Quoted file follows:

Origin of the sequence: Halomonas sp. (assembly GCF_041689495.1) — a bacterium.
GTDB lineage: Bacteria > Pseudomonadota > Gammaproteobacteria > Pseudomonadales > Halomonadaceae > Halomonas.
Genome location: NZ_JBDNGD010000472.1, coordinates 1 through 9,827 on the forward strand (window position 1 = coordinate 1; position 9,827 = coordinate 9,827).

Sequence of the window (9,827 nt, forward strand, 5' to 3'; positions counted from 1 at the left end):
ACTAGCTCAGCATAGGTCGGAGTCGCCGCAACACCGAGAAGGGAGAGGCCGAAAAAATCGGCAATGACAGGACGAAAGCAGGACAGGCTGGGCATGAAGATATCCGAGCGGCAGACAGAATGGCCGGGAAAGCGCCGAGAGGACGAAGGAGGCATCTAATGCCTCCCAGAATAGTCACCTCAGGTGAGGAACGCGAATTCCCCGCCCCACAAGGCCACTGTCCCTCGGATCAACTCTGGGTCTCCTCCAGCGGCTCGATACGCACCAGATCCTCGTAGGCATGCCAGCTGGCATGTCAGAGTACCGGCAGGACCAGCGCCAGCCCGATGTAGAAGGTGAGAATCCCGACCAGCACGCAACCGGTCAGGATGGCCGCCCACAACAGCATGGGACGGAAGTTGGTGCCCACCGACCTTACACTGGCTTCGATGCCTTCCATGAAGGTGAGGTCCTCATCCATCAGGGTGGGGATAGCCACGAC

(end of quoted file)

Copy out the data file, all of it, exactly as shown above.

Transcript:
Origin of the sequence: Halomonas sp. (assembly GCF_041689495.1) — a bacterium.
GTDB lineage: Bacteria > Pseudomonadota > Gammaproteobacteria > Pseudomonadales > Halomonadaceae > Halomonas.
Genome location: NZ_JBDNGD010000472.1, coordinates 1 through 9,827 on the forward strand (window position 1 = coordinate 1; position 9,827 = coordinate 9,827).

Sequence of the window (9,827 nt, forward strand, 5' to 3'; positions counted from 1 at the left end):
ACTAGCTCAGCATAGGTCGGAGTCGCCGCAACACCGAGAAGGGAGAGGCCGAAAAAATCGGCAATGACAGGACGAAAGCAGGACAGGCTGGGCATGAAGATATCCGAGCGGCAGACAGAATGGCCGGGAAAGCGCCGAGAGGACGAAGGAGGCATCTAATGCCTCCCAGAATAGTCACCTCAGGTGAGGAACGCGAATTCCCCGCCCCACAAGGCCACTGTCCCTCGGATCAACTCTGGGTCTCCTCCAGCGGCTCGATACGCACCAGATCCTCGTAGGCATGCCAGCTGGCATGTCAGAGTACCGGCAGGACCAGCGCCAGCCCGATGTAGAAGGTGAGAATCCCGACCAGCACGCAACCGGTCAGGATGGCCGCCCACAACAGCATGGGACGGAAGTTGGTGCCCACCGACCTTACACTGGCTTCGATGCCTTCCATGAAGGTGAGGTCCTCATCCATCAGGGTGGGGATAGCCACGAC